7. I’ve never really turned down the thermostat in the winter - because I don't want to put on a sweater, they itch.

8. I’ve really studied up on Peak Oil and just never got around to incorporating my awareness into my daily life. I had an excuse for that but I can’t remember it now.

9. I know I’m as guilty as the next guy, but I want him to do something about the problem.

10. I’ve bitched and moaned about gasoline taxes even though they really make economic sense. They’ve cut down on gas consumption in Europe and forced Frenchmen and Italians to drive smaller cars but I don’t want the government to penalize me.

11. I know Americans consume 500% more oil than the average citizen of the planet - even though we’re self-sufficient in gas and coal not to mention our great rivers that generate hydro-electric power. I even know that nuclear technology has come a long way since the disaster at Chernobyl and Three Mile Island, but it’s politically correct to shun nuclear plants.

12. I’ve been blaming my troubles on Big Oil for years even though I know they’re just trying to give me my daily fix - for a price. I know they’re like drug dealers but, when it comes to oil, I’m no better than a junkie.

Let me end by offering my sincerest apologies to the gulf fisherman and to all the living things that perished in this disaster. I know it’s too little too late. I know all my excuses are lame. But I promise that I’ll try to figure a way to reduce my energy consumption by sixty minutes. Not sixty minutes a year - not sixty minutes a lifetime - sixty minutes a day. I might even work myself up to two or three hours a day.

The other thing I can promise you is that you’ll never hear me saying “Drill, Baby, Drill.”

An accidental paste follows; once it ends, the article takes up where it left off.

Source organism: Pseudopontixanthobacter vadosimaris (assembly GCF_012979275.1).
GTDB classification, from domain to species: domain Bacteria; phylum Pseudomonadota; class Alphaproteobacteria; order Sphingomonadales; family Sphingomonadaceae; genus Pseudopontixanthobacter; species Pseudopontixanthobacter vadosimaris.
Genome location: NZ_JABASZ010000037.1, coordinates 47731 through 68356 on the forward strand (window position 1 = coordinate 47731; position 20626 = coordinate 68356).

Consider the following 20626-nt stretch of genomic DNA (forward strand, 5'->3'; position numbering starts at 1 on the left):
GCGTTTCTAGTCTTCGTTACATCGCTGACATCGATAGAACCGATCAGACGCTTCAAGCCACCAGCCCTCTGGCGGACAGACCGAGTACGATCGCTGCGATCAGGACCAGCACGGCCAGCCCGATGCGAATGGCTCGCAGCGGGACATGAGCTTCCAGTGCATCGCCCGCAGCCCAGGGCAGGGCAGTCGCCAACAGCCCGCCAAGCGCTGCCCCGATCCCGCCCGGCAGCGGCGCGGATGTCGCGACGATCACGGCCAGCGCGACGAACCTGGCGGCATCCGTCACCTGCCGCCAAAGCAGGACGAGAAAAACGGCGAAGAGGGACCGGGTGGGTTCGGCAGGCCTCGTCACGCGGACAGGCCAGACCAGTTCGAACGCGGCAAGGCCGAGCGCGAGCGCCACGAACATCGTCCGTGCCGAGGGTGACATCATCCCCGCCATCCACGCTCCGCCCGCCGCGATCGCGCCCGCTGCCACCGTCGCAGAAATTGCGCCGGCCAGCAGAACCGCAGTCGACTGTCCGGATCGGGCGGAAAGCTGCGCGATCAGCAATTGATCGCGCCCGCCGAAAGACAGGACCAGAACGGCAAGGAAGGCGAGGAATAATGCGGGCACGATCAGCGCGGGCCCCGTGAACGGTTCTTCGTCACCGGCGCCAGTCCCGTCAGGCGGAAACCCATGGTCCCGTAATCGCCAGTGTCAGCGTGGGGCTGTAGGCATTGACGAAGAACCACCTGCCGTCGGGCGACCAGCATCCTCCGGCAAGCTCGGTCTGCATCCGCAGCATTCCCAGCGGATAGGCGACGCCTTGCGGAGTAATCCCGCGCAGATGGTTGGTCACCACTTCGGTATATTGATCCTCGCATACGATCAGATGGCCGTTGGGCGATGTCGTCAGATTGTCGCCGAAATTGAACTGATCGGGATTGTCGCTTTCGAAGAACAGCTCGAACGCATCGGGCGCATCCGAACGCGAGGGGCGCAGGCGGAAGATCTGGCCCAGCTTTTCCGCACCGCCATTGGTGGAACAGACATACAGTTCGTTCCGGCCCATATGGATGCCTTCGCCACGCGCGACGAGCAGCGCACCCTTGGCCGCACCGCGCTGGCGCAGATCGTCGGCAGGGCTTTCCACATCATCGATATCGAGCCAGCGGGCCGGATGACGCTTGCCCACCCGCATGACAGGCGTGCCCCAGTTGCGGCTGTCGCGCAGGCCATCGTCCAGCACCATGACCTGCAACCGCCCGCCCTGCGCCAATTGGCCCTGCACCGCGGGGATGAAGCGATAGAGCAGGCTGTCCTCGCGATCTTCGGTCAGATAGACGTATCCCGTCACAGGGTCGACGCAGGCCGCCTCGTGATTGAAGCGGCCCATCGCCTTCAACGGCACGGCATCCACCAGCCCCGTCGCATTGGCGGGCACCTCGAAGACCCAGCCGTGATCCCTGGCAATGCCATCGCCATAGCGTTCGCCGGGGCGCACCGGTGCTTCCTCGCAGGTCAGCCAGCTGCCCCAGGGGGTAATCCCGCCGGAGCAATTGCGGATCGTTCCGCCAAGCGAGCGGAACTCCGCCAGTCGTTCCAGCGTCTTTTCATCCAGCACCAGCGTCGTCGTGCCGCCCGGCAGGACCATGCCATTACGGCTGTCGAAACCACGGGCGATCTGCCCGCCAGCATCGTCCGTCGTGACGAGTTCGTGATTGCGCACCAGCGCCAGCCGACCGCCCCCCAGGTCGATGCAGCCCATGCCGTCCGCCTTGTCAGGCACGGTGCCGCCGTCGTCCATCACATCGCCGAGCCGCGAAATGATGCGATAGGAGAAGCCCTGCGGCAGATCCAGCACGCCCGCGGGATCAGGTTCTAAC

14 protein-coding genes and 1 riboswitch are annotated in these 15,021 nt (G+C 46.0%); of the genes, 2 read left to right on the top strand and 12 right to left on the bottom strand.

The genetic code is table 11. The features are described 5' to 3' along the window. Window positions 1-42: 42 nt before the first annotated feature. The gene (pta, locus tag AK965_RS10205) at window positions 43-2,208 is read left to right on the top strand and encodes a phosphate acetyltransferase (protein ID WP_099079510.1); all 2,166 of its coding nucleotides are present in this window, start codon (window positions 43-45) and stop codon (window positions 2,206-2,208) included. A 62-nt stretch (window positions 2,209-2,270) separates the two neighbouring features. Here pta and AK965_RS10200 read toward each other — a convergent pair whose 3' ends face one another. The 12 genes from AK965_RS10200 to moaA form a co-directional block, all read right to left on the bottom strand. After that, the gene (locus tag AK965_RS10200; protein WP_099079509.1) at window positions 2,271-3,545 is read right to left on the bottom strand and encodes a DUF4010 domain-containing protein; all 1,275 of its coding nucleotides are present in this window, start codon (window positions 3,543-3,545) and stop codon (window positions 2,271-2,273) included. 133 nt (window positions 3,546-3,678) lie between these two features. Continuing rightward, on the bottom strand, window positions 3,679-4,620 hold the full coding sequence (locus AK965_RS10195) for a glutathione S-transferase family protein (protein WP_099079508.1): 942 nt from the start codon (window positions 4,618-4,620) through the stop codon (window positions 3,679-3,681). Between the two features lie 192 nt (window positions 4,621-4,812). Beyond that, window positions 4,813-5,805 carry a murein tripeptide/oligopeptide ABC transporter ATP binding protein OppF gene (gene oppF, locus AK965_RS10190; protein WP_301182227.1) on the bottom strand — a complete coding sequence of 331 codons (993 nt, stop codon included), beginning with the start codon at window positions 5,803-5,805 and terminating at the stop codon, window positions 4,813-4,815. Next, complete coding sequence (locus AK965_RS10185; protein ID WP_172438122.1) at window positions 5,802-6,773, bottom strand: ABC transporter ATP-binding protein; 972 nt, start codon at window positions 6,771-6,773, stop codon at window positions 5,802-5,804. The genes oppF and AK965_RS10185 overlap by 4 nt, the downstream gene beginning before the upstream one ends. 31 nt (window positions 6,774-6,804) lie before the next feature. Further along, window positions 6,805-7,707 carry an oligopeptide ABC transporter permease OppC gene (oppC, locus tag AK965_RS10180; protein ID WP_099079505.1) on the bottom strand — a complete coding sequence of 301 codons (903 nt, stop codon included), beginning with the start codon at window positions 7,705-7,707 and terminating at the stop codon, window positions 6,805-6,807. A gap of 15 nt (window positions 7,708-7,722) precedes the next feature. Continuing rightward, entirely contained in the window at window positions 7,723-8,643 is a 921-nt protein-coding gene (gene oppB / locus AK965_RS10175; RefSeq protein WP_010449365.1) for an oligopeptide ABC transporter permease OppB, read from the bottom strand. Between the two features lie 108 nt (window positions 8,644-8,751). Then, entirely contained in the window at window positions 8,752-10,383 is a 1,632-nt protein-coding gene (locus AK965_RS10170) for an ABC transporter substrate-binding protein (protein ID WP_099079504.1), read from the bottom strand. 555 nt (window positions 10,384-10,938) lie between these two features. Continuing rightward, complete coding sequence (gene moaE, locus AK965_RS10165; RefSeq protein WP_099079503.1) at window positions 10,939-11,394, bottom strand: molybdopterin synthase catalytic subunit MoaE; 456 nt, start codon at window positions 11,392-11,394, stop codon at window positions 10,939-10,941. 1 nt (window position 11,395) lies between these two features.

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haverwench |2010-06-07 04:19:19
Just a few observations about these 12 points:

1 and 6: Public transportation isn't practical for everyone. I used to use it a lot (commuting to work), but now I rarely do because I rarely go anyplace within its reach. You have to consider your personal circumstances. You may not be able to give up driving, but you can probably find some ways to drive less.

2. Switching to CFLs, especially for your most-used fixtures, will save more energy and money than scrupulously switching off your incandescents.

3. If you need some motivation to walk, do it for the exercise. Do it enough and you can give up your gym membership (and then that's one more place you won't need to drive).

7. If you find sweaters too itchy, get yourself a fleece jacket (made of recycled soda bottles, of course).

11. I'm more politically correct than most folks, but I think we need to keep our nuke plants. Of course they have their risks, but burning fossil fuels is harmful even when nothing goes wrong. So until we can meet all our electricity needs with renewable sources, more nuke plants are better than more coal plants.